Why His Business Card Is Better Than Yours

Because it’s die-cut, foil-stamped, embossed, and expensive (“about four dollars a card”). Because it took 25 years to design. Because it doesn’t fit in a Rolodex. Because it doesn’t belong in a Rolodex. Because it’s on card stock so thick and creamy that it can slice cheese. Because there’s a surprise inside. Because it demonstrates “incredible marketing capability.” Because it’s the pride and maniacal joy of this results-oriented entrepreneur, the Patrick Bateman of event planning. Thanks to Design Observer for sending us his way.

New Career Opportunities Daily: The best jobs in media

Hana by Shige Hasegawa Design


Milan 09: Tokyo designer Shige Hasegawa will present a table and lamp called Hana (meaning ‘flower’ in Japanese) in Milan next week. (more…)


cloudspeaker is a conceptual work to create pc loudspeakers by use of internet radio userdata via 3d printing. the profile tags and a 10sec frequency ..

Brazilian Design Today: Frontiers

Osklen.jpg Hoklnovacao.jpg

With Brazilian designers and companies like F. Akasaka and Melissa helping to put Brazil on the map for design (not just street art), there’s a lot of talent that’s on the brink of making it big, which is the subject of the just-opened exhibit “Brazilian Design Today: Frontiers.” Interest in Brazil’s arts outside of the traditional cultural symbols is relatively recent, so to celebrate and showcase the variety and contributions of Brazilian design in the 21st century, the show focuses mostly on industrial design but also takes a look at digital mediums.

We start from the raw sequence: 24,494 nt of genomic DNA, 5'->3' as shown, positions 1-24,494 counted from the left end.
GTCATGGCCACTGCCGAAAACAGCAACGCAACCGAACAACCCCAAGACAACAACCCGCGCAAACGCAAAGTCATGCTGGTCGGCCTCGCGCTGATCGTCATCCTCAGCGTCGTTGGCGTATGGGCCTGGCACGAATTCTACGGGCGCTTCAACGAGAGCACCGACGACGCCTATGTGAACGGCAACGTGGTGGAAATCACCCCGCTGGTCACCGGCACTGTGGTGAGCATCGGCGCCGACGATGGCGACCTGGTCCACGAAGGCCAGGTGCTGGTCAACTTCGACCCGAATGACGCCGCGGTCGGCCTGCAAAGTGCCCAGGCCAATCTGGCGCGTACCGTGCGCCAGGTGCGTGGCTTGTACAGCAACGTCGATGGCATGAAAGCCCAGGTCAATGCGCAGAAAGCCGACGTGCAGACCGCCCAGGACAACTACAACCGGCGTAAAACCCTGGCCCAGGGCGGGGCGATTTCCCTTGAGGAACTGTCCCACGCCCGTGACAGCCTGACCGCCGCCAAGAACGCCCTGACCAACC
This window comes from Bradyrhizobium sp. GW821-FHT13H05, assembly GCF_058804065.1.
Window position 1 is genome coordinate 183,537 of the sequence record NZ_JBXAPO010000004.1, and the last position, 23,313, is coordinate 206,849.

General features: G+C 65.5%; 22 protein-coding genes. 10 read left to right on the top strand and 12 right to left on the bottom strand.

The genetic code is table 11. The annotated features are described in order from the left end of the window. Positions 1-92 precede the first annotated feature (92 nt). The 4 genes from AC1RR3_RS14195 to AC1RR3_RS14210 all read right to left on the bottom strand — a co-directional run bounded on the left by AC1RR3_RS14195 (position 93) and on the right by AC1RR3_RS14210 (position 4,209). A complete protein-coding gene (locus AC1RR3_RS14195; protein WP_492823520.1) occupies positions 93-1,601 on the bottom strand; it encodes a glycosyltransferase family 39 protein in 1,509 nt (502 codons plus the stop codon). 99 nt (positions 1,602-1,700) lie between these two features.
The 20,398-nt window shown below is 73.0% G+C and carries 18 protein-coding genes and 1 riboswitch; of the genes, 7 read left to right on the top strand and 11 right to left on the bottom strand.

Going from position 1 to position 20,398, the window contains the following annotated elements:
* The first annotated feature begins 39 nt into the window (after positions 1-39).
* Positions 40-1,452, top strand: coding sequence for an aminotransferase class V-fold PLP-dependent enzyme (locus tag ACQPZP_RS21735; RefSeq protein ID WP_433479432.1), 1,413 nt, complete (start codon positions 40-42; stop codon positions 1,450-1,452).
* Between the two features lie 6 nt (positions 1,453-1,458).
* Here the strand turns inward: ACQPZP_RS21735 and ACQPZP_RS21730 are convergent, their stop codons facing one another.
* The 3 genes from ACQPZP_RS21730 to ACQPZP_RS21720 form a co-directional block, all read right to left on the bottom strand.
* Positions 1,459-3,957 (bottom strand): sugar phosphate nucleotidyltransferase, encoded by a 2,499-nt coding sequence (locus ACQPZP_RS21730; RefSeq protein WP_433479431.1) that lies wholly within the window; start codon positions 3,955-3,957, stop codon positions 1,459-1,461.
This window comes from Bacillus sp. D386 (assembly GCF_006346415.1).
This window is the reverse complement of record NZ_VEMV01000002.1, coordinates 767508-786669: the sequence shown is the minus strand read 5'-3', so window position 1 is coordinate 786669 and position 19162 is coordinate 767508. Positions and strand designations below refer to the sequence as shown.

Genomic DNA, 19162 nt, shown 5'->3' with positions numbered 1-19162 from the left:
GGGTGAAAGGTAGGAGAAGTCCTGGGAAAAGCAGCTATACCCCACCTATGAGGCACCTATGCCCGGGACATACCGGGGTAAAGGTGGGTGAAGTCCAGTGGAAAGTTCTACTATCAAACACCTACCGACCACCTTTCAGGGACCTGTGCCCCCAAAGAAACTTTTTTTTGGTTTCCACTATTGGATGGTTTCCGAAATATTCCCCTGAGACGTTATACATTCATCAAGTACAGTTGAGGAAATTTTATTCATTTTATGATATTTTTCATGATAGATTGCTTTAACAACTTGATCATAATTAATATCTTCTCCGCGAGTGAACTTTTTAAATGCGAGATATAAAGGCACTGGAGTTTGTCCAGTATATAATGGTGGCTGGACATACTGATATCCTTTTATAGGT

EduardoRecife1.jpg fernandoPrado1.jpg

There are gems aplenty among those 90 picked for the show, from Eduardo Recife’s handmade cut-and-paste fonts and Fernando Prado’s smart adjustable lamp to Hok Inovacao’s clever bid for Denmark’s postal service and Osklen’s salmon skin shoes. The online catalog is worth the browse to understand how Brazilian design is so different from its counterparts in other countries. .

Brazilian Design Today: Frontiers

Through 28 June 2009
Modern Art Museum
Parque do Ibirapuera, portão 3
São Paulo, Brasil
04094-000 map
tel. +11 5085 1300

Fighting Monkey Robots


Need i say more? Get the details here

YOOX Launches Eco-Friendly YOOXYGEN Initiative!

In celebration of Earth Day (that’s April 22 in case you didn’t know), international fashion e-tailer yoox.com is introducing its latest endeavor, YOOXYGEN. The initiative will be an ongoing part of the YOOX site devoted to selling ethically conscious products and reducing the carbon footprint left by shipping orders to customers. In addition to eco-friendly and sustainable products, YOOXYGEN will also showcase designer collaborations, featuring limited edition items for YOOX customers. Think along the lines of fashions from Stella McCartney, vegan shoes from Camper, eco-sustainability books from Phaidon, accessories from Carmina Campus by Ilaria Venturini Fendi, and rare Brazilian jewelry line Caboclo. Another part of YOOXYGEN is Leny, an eco-brand which will support Al Gore’s Climate Project, helping raise awareness of environmental crises and global warming through the sales of totes and t shirts designed by fashion designers and icons. Click here to find out more about YOOXYGEN!

Tennis Racket on Sofa

Brian Dettmer: Adaptations


Artist Brian Dettmer dissects books to expose the beauty of their anatomy. Using an X-acto knife and tweezers, Dettmer pulls away carefully selected layers of books, revealing a complex view of their internal organization.

In this time when the book is no longer the most efficient way to store and transmit data, Dettmer’s transformations are at once nostalgic and forward-thinking. His process is a wonderful example of how a destructive act can create something beautiful and new.

View more images after the jump.

Through 9 May 2009
Packer Schopf Gallery

942 West Lake Street

Chicago, IL 60607 map
tel. +1 312 226 8984

Suitcase: Gothenburg

Hej from Gothenburg… It is wonderful. Morran is curled in my lap!

Jeremy Chen’s digital camera for the elderly


Shanghai-based Jeremy Chen’s Elder People Snapper is the camera I’d like to buy for my parents: It’s simple, clean-looking and chunky enough to grab onto. See the rest of Chen’s work, including a photo printer designed to team up with the Elder camera, on Coroflot.